Healing through safe contact

The idea behind this blog was to make a journey with others on the path to reintegrating our selves and becoming whole again.  That idea has not been realized, but the writing has been helpful to me which is worth something.  Recently I’ve had the privilege of working with dogs.  I started as a volunteer with a rescue organization and am currently working with our first foster dog.  He hasn’t been much work in many ways, and the characteristics of Weimaraners make them excellent therapy dogs for disintegrated, traumatized individuals like me.  The breed characteristics include a need for regular exercise, and being “family” dogs.  Weimaraners want to be near their people, and for trauma survivors this is an endearing trait.  Each of my siblings and I exhibit evidence of trauma and unsafe contact.  In my case, it’s a tendency to automatically flinch when people touch me when I’m not expecting it, even people I love and trust.  Working with our three dogs has helped me to start healing in that area of my life.  Some of the happiest moments I’ve had during a very stressful period in my life have been when I’m walking with, playing with, or laying in a snuggley pile with our dogs.  Weimaraners lay their heads on your lap, or your feet, seek out the touch of your hand, and in general provide unconditional love that is difficult to describe but unmistakable.  It may be that a different breed of dog, or a different animal altogether, will work better for someone else, so it’s worth checking out some dog shows, or visiting a shelter to see what animal feels safest to you.  Physical contact, safe physical contact, has started to heal some of the nervous system damage that has plagued me most of my life.  As is often the case, they give so much in return for so little.  Something to think about, perhaps a tool that can work for others besides just myself.  Safe contact is healing, and it reinforces multiple positive coping skills.  May each of us be at peace, may we be filled with loving presence, may the wounds of our trauma(s) be healed.  Namaste’.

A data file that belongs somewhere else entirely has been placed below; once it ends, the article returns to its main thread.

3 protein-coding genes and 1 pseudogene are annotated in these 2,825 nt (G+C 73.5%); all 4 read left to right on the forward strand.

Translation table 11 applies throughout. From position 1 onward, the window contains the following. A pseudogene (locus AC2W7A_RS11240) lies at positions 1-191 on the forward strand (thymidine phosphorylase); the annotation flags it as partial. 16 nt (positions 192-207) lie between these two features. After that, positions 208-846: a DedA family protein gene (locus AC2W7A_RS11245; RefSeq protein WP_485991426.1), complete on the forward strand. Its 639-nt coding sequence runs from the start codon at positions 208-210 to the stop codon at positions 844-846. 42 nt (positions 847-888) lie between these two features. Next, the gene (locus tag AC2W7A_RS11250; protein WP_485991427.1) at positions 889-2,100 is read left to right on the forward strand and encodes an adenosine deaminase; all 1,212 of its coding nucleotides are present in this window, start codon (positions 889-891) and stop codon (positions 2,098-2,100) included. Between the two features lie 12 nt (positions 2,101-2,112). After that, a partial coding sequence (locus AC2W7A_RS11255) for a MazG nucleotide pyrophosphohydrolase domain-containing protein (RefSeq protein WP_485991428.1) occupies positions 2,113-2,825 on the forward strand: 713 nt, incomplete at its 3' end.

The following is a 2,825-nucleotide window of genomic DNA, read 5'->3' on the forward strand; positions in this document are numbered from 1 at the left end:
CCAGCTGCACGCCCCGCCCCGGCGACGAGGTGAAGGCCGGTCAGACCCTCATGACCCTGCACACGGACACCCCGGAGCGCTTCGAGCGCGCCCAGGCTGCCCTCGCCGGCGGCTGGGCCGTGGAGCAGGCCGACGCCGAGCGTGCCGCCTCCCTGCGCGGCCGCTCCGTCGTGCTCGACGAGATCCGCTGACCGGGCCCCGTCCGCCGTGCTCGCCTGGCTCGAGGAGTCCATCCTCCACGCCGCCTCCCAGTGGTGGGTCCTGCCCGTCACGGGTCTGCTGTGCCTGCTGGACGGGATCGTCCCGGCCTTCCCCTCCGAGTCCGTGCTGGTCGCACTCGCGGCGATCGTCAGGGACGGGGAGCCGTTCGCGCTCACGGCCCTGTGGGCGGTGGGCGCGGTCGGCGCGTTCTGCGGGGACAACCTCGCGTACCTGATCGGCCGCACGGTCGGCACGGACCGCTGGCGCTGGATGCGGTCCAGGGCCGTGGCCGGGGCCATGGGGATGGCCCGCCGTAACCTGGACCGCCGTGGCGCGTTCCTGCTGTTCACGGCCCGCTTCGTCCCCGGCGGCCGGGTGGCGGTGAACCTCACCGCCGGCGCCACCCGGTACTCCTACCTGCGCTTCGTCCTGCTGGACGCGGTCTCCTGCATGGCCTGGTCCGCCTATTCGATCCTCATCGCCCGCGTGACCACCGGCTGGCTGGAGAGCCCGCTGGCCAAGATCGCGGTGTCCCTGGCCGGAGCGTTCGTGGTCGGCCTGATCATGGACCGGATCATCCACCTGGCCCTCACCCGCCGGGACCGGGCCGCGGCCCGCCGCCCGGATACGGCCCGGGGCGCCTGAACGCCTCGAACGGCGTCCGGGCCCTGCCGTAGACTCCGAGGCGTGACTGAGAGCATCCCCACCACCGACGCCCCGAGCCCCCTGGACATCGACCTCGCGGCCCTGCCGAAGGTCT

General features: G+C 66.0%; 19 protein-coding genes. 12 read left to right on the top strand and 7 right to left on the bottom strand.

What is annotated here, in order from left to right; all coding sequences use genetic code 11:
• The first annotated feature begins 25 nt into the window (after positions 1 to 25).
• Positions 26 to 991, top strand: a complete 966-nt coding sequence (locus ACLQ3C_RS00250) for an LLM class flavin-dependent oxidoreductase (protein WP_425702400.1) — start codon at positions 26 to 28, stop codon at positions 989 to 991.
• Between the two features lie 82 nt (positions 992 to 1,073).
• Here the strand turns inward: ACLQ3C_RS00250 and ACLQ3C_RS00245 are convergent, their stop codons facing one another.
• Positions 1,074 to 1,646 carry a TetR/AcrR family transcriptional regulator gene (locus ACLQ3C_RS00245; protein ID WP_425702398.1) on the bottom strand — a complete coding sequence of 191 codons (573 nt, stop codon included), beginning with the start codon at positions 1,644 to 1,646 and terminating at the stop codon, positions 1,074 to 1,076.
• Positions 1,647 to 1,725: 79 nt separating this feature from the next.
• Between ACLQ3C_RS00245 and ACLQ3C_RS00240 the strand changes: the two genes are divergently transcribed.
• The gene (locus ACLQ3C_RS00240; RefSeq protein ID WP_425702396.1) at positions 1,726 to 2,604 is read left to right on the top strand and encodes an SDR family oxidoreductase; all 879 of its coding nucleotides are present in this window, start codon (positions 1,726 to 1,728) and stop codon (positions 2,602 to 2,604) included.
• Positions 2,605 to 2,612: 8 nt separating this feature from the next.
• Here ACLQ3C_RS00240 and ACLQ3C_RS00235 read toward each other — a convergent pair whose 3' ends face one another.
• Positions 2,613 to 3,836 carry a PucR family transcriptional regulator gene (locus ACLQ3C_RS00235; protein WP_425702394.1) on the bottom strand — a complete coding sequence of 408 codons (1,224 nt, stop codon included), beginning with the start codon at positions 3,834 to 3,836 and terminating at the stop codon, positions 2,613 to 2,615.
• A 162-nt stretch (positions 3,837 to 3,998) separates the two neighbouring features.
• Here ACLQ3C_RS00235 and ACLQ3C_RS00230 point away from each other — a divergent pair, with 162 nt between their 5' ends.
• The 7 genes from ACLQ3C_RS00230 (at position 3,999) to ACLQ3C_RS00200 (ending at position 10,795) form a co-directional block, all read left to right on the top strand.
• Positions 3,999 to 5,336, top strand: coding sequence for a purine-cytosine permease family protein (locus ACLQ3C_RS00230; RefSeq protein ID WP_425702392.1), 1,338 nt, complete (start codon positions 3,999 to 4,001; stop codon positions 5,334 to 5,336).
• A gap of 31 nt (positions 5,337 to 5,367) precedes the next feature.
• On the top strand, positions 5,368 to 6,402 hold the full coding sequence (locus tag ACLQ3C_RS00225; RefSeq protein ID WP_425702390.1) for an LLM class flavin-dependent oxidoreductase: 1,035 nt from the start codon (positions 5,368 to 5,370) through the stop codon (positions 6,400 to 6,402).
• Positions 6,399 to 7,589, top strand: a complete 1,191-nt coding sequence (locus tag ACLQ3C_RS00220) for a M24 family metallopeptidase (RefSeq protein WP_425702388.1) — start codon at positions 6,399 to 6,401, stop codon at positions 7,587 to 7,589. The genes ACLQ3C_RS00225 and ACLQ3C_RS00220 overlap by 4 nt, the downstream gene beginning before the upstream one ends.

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~ by janetlandis on May 12, 2010.

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